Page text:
Updated February, 2021
First aid is the immediate help given to someone who is ill or injured. A first aider gives this immediate help to the casualty, while making sure that the casualty and those around the casualty (including themselves) are safe.
Sometimes an injury is minor and a workplace first aider can manage this without further help. For example, injuries such as minor burns, cuts and bruises.
For more serious injuries, the first aider must reassure the the casualty while they are waiting for medical help to arrive, either by a doctor, a medical professional or going to hospital.
In an emergency, all first aiders should be able to:
- Manage the incident and ensure the continuing safety of themselves, bystanders and the casualty
- Assess any casualties and discover the nature & cause of their injuries or illnesses
- Arrange for further medical help or other emergency services to attend. Usually by making an emergency phone call to 999 (in the UK) or 112 (worldwide).
- If trained, prioritise casualty treatment based upon medical need
- Provide appropriate first aid treatment that they have been trained to do, and that is reasonable in the circumstances
- If able, make notes and record observations of casualties, ideally monitoring Vital Signs, and SAMPLE information
- Provide a handover when further medical help arrives
- Fill out any paperwork as required following the incident
What kinds of things to do first aiders do?
The first aider is to provide immediate, potentially lifesaving, medical care, before the arrival of further medical help. This could include performing procedures such as:
- Placing an unconscious casualty into the recovery position to maintain their airway. Learn how to do this here, in our short video.
- Performing Cardiopulmonary Resuscitation (CPR)
- Using an Automated External Defibrillator (AED)
- Stopping bleeding using pressure and elevation
- Keeping a fractured limb still and supported
A first aider’s overall priority should be to preserve life. Other aims of first aid include preventing the worsening of the patient’s condition and to promote recovery.
Responsibilities of a ‘workplace’ first aider:
The Health and Safety (First Aid) Regulations 1981 require employers to provide adequate and appropriate first aid equipment, facilities and appropriately people to enable your employees to be given immediate help if they are injured or taken ill at work.
What is ‘adequate and appropriate’ will depend on the circumstances in your workplace. The minimum first aid provision on any work site is a suitably stocked first aid kit, and an ‘appointed person’ to take charge of first aid arrangements. Being an ‘appointed person’ for first aid is a responsibility not to be undertaken lightly. First Aid Training Co-operative would recommend that an ‘Appointed Person” has at least the minimal level of first aid training such as an Emergency First Aid qualification. This is a one day course with a certificate that last for three years, although annual refreshers are recommended.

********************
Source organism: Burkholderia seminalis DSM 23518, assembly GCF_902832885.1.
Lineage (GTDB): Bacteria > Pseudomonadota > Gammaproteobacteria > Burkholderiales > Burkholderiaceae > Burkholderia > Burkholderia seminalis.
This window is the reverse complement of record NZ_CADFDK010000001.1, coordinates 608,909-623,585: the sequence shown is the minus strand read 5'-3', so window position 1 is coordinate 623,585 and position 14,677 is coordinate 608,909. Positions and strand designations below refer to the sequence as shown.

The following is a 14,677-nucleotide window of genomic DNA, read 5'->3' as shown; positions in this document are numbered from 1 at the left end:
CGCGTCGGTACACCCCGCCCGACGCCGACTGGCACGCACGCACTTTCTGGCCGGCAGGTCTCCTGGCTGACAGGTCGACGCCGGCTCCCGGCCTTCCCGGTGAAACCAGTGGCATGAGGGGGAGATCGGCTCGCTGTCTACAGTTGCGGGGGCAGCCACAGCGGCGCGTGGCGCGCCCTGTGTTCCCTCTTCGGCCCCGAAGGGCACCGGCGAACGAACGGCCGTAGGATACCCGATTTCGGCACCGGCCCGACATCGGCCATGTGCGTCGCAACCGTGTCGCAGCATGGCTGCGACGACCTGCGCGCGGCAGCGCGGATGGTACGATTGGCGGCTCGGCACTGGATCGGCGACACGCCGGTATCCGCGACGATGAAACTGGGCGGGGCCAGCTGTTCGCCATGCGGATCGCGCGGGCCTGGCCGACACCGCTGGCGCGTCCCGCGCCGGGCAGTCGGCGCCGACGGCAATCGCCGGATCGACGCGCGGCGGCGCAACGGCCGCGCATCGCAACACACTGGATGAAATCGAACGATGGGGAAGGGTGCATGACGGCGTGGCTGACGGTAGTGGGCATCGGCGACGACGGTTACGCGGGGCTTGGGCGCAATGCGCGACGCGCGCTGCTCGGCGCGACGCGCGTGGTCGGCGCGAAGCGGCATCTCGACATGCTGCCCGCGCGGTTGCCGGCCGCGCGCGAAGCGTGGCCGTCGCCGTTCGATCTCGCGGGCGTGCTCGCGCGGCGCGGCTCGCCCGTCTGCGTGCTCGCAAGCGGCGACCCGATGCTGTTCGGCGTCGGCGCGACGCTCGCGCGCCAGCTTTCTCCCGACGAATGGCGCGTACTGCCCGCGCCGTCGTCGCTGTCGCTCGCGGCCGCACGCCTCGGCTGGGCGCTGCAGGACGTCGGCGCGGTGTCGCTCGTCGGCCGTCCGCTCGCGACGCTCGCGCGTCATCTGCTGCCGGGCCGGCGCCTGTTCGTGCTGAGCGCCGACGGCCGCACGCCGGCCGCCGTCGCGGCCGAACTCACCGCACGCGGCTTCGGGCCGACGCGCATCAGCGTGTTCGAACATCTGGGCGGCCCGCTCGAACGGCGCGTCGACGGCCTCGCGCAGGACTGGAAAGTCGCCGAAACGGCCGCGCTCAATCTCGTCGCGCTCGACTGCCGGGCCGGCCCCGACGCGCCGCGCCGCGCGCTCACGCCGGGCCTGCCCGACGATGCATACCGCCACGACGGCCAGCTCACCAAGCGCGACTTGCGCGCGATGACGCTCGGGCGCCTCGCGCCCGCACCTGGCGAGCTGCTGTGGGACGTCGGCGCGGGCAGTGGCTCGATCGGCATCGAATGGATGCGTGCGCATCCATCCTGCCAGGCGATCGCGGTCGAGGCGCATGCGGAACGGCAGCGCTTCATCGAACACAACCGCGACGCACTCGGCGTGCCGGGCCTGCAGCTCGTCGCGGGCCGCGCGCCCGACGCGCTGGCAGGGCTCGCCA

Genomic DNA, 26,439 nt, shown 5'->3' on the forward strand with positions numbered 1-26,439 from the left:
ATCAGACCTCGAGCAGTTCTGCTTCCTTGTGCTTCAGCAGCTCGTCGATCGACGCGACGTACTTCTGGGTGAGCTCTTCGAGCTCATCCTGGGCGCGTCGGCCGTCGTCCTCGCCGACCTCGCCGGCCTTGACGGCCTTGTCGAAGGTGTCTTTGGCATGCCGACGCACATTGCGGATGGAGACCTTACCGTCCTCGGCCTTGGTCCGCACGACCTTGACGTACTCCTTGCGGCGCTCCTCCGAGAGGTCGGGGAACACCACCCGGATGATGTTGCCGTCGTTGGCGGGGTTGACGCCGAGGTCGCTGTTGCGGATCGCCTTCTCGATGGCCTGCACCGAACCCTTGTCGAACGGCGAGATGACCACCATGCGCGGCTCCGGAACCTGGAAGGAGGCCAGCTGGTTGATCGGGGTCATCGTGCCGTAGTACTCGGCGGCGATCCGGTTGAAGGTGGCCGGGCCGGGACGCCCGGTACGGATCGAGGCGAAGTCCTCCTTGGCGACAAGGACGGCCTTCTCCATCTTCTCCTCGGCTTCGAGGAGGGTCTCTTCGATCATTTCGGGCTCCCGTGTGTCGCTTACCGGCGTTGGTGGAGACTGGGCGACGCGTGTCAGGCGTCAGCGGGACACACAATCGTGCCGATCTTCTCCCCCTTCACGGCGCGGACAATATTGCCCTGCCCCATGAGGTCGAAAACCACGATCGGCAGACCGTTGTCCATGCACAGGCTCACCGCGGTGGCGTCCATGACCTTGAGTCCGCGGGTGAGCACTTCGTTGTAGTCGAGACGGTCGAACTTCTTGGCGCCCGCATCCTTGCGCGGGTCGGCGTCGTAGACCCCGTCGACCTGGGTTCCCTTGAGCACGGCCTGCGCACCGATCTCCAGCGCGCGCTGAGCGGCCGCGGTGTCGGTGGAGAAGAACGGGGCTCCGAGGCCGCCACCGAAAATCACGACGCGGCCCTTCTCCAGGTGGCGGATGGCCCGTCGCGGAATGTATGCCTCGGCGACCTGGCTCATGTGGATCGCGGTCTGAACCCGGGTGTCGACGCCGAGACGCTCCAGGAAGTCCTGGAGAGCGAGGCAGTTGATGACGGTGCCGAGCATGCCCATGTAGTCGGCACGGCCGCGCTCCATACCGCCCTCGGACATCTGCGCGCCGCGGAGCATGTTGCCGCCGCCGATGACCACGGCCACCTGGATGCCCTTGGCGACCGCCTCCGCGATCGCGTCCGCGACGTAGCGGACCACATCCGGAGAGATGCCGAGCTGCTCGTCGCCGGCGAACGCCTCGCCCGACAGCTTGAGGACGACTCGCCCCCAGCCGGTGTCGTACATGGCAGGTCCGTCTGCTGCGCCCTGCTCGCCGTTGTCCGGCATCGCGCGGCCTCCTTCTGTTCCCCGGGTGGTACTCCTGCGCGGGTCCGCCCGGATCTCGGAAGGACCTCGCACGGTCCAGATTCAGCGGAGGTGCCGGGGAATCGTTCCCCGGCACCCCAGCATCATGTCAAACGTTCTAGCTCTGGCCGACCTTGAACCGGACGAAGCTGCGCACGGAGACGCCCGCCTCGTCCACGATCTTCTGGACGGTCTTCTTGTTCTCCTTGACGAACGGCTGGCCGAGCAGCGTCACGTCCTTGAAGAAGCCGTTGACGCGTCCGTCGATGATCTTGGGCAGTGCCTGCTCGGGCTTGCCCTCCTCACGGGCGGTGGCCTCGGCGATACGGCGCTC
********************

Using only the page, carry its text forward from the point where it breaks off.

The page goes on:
The Health and Safety Executive (HSE) states that it is up to the employer to carry out a First Aid Hazard Assessment, to identify what the requirements are for their specific situation.
It is important to remember that accidents and illness can happen at any time. Provision for first aid needs to be available at all times when people are at work. These includes when driving or working away from site. The HSE expects that every vehicle, company or personal, used by someone whilst at work or for the purposes of the job role, contains a first aid kit.
Responsibilities of a ‘alternative workplace’ first aider:
There are many workplaces that don’t fit into the standard description of a workplace. These workers may work in more unusual circumstances, but the Health and Safety (First Aid) Regulations 1981 still apply.
Remember it is up to the employer to carry out a First Aid Hazard Assessment, to identify what the requirements are for their specific situation. Part of the Risk Assessment should also highlight the requirements of your first aid kit. The kit should contain the equipment, bandages and other aids to deal with the potential injuries that may reasonably be expected in your workplace.
What would be considered ‘adequate’ first aid cover on a building site, in a school, or in a office will be very different. Hence the first aid cover required, and the responsibilities of the first aiders in each situation will vary accordingly. HSE has now issued a series of case studies to help employers decide what element of first aid cover their organisation requires.
Responsibilities of a ‘duty of care’ first aider:
First Aid cover is generally required anywhere where there is deemed to be a duty of care in place. This can also include more informal situations, where the first aider is a volunteer leader, at a community sports club, village hall, walking group or organised social event.
Where an event or activity has been organised under the banner of a particular group, there is an ‘assumed duty of care’. Therefore a first aider has the same responsibility as if it were a workplace setting.
Responsibilities of a ‘mental health’ first aider
So far, we have been describing the situation for physical first aid situations. Increasingly employers are thinking about the mental health welfare of their employees and the HSE recognizes this. The HSE says employers should now consider having mental health first aid care available. Take a look at our 2-day Mental Health First Aid course which this new HSE guidance.
Want to know more about first aid courses:
We provide a wide range of courses suitable for a range of workplaces, groups, individuals and organisations. You can view our fullcourse list here: https://firstaidtrainingcooperative.co.uk/